Samsung Galaxy SII review: it's nothing short of remarkable

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Samsung Galaxy SII review: it's nothing short of remarkable
Rating
Overall:

The Samsung Galaxy SII brings some very big guns to the dual-core wars. Read our review to see why this phone is so highly regarded.

Performance:
6
Features & Design:
5
Value for Money:
5
Price
Price: $899
> Pricing info
Specs
Price 899
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We recently looked at Motorola’s Atrix smartphone and said that we were interested in seeing how the other soon-to-arrive dual-core offerings would stack up. Well we’ve now seen two of them and the results have been eye-opening. 
 
The Samsung Galaxy S II is a genuinely remarkable smartphone, and it all starts with its most obvious asset: that huge 4.3in Super AMOLED Plus screen. It’s very bright and, as OLED has no pervasive backlight (each pixel has its own light source), contrast is nigh-on perfect. 
 
Previous smartphone OLED panels have used what’s known as the PenTile grid, which gives you two green pixels for every blue and red pair and a rather grainy effect as a result. The S II’s display  arranges its red, green and blue subpixels in the traditional RGB grid, as they are in standard TFT displays, meaning that the traditional complaint that OLED screens are “grainier” than their TFT equivalents, doesn’t hold. 
 
The only significant complaint we’d have is over the pixel count. It’s still “only” 480 x 800, which means small text on zoomed-out web pages is more difficult to make out than it is on the iPhone 4’s 3.5in 960 x 640 display.
 
Design
The Galaxy S II on the left and the iPhone 4 on the right.
 
If the screen is impressive, the physical make-up of the Galaxy S II is almost as noteworthy. At its thinnest point we measured it at 8.7mm. A bulge at the bottom and around the camera means it isn’t this slim along its entire length, but coupled with its light weight of 116g, the Galaxy S II is as pocket-friendly as any 4.3in-screened smartphone has any right to be.
 
Samsung has retained the single physical button below the screen as well as the all Gorilla Glass front. The latter is finished with an oleophobic coating and resists smudges from greasy digits remarkably well.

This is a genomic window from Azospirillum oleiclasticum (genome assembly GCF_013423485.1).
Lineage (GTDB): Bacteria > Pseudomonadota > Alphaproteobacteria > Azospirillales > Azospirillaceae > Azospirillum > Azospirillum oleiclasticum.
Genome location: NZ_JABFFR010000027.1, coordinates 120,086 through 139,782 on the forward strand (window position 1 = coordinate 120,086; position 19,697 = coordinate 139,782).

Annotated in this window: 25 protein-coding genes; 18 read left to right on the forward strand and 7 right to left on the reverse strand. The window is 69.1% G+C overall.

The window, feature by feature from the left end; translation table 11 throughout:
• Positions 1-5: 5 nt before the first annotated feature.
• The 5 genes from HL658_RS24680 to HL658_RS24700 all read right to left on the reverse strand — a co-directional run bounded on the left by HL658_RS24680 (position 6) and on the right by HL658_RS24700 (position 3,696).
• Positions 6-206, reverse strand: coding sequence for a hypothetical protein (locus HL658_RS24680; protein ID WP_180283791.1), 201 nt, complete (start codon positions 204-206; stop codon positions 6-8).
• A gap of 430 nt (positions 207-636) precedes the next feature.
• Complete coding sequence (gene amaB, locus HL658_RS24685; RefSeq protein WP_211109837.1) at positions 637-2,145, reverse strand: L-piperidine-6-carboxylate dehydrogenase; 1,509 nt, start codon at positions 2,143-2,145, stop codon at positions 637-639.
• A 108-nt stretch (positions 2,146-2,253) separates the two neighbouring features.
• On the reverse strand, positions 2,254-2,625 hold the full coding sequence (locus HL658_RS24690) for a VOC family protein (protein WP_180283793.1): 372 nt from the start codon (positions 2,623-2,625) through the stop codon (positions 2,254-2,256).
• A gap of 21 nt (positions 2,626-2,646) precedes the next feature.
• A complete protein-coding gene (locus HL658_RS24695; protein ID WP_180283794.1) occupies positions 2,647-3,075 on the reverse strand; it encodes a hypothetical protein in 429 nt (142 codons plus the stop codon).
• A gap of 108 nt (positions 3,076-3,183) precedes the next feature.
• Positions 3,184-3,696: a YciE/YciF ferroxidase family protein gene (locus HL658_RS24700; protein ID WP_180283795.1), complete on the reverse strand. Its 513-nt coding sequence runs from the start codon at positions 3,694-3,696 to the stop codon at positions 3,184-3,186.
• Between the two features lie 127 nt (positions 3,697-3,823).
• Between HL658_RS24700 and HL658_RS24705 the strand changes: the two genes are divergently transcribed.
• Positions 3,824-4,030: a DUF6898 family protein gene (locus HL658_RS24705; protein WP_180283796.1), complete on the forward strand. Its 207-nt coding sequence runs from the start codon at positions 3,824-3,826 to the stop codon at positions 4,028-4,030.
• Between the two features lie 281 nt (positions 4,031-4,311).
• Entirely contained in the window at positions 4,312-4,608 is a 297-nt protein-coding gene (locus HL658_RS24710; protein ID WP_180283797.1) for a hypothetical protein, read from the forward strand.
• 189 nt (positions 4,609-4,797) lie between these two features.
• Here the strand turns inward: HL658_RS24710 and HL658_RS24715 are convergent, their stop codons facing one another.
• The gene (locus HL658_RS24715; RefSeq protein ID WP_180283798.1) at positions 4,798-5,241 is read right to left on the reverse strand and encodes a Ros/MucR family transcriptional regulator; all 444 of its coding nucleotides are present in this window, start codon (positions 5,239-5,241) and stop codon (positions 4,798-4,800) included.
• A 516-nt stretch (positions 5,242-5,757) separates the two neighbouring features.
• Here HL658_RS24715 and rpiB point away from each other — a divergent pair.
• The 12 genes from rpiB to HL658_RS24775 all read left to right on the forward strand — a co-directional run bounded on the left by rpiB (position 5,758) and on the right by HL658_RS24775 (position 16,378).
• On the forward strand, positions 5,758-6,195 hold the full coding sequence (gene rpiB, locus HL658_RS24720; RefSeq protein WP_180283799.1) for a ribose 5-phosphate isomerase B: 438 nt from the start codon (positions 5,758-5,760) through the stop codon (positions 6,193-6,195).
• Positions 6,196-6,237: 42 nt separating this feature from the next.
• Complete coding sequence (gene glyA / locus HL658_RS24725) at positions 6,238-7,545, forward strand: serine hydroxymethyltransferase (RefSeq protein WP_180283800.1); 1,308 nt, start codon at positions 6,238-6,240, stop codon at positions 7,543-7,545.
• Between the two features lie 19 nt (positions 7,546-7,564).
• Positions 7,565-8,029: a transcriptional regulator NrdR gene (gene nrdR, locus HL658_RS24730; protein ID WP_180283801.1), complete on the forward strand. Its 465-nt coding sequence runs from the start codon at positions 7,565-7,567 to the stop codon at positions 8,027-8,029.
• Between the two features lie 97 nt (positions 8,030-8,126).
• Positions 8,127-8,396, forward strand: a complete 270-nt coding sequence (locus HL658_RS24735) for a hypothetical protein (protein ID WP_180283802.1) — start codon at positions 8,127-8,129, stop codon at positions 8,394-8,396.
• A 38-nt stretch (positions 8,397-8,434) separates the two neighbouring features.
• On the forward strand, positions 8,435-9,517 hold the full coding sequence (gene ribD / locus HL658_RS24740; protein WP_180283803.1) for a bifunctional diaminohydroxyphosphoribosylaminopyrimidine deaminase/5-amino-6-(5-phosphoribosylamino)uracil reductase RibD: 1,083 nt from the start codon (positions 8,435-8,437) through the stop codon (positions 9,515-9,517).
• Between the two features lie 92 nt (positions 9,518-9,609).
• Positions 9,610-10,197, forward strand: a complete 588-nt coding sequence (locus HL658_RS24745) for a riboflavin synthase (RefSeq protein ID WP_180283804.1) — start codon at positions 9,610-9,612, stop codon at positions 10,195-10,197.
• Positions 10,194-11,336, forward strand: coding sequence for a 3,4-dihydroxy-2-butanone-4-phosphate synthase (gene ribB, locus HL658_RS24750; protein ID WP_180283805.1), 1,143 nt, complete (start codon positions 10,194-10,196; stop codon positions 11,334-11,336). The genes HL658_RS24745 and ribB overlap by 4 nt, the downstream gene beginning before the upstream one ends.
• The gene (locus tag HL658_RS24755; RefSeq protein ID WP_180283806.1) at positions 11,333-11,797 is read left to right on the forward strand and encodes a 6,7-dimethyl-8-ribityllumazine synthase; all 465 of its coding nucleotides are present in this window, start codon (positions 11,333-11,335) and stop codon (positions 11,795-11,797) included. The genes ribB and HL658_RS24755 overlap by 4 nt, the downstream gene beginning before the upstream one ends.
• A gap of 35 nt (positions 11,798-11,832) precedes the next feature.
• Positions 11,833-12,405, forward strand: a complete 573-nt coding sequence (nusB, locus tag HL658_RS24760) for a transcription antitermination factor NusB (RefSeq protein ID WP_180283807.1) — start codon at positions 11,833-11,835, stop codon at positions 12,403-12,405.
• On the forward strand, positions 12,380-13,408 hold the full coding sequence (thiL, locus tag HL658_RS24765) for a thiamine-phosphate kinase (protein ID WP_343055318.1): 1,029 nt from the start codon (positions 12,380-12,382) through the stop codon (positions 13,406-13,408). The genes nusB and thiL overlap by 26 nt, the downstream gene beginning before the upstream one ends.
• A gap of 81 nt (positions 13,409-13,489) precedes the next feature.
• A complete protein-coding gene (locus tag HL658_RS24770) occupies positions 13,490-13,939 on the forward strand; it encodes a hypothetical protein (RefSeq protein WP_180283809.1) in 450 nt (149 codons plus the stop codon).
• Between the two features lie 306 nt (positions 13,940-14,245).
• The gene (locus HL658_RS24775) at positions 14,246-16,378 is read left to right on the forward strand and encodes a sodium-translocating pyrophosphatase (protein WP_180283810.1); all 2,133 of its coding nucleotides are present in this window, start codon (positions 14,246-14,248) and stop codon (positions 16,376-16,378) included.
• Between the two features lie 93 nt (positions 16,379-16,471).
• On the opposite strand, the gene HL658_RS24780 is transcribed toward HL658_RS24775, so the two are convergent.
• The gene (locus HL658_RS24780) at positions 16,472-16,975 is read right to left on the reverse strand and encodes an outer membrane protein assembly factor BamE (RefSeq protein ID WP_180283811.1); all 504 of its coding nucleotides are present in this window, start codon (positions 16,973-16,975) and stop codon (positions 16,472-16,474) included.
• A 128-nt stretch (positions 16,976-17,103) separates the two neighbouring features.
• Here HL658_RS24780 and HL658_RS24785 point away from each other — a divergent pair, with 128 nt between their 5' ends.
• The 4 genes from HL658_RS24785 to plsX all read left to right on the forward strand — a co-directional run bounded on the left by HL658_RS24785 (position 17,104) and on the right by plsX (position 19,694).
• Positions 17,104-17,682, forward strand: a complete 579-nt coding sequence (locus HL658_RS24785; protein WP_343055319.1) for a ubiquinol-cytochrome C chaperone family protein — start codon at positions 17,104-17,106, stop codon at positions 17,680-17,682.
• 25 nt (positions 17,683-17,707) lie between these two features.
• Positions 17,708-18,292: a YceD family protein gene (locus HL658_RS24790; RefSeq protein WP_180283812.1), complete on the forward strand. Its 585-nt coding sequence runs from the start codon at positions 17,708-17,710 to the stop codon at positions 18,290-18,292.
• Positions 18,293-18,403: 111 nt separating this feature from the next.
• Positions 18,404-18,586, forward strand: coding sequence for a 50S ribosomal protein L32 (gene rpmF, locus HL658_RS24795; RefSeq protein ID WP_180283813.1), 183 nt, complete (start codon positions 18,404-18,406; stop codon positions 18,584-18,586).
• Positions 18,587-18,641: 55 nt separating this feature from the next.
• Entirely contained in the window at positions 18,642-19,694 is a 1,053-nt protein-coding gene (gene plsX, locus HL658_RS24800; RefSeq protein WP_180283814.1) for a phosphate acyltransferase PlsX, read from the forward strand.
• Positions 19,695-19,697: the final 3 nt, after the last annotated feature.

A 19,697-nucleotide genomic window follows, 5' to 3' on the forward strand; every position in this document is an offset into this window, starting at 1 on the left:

If we have one complaint, it’s the perception of quality on the build. The Galaxy S II’s textured rear panel is made of thin, flimsy plastic and the chassis, aside from the glass front, is plastic too.
 
Performance
 
 
That may soon be forgotten once you start using the S II, however. Under its shell, the new Galaxy sports a dual-core processor, based on the ARM Cortex A9 design. Most dual-core smartphones and tablets are doing the same, but the difference with the S II is the speed is up from 1GHz to 1.2GHz.

In terms of benchmark tests, the S II blows the competition out of the water. It loaded the full ABC homepage in just over four seconds, completed the SunSpider test in 3.285 seconds, and most impressive of all, gained a score of 3460 points in the Android-specific Quadrant test. Compare that to the single core Incredible S from last issue (1517) or the 2451 scored in by the Motorola Atrix and you’ve got a sense of the S II’s power.
 
Battery life
 
 
As ever, there’s a caveat, and that concerns battery life. In our standard tests over 24 hours the Galaxy S II chewed up around 60% of its capacity – still a fair whack behind the iPhone 4, despite having a bigger 1650mAh battery.
 
Camera and OS
 
 
Also notable is the huge improvement in the camera over its predecessor. It’s packed with features such as image stabilisation, blink detection, ISO adjustments, a macro mode and more. And it shoots at a decent resolution too: 8-megapixel stills and 1080p video at 30fps.
 
Software-wise, the Galaxy S II runs Android 2.3 (Gingerbread) with Samsung’s own UI tweaks, and there’s plenty to like, such as a persistent toolbar running along the bottom of the screen and switches for Wi-Fi, Bluetooth, GPS and Sound, plus a button for auto-rotate lock when you pull down on the notifications bar at the top.
 
Conclusion

It’s a little hard to discuss the Galaxy S II without sound like a kool-aid drinker, but the phone is nothing short of remarkable. Its power is unrivalled, its 4.3in is wonderfully bright and colourful, call quality is great and the camera is simply superb. The only concern we have is over battery life, but even that remains solid compared to the others of its ilk, and the price is quite reasonable – $899 outright or $10 per month on a $45 plan from Vodafone (the phone isn’t carrier locked however).
 
In short, the Samsung Galaxy S II is good enough to elbow the iPhone 4 aside and take out an A-List spot. We’d encourage anyone who’s currently upgrading to push it straight to the top of their shortlist.
 
 
 

Source: Copyright © PC Pro, Dennis Publishing
Copyright © PC Authority, Haymarket Media

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See more about:  samsung  |  galaxy  |  sii  |  ii  |  phones  |  review  |  battery  |  specs  |  test
 
 

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Comments: 50
Mattau
27 July 2011
Great, but what is is like as an actual phone.
You guys are so caught up in the hype that you are missing the basic function of the device.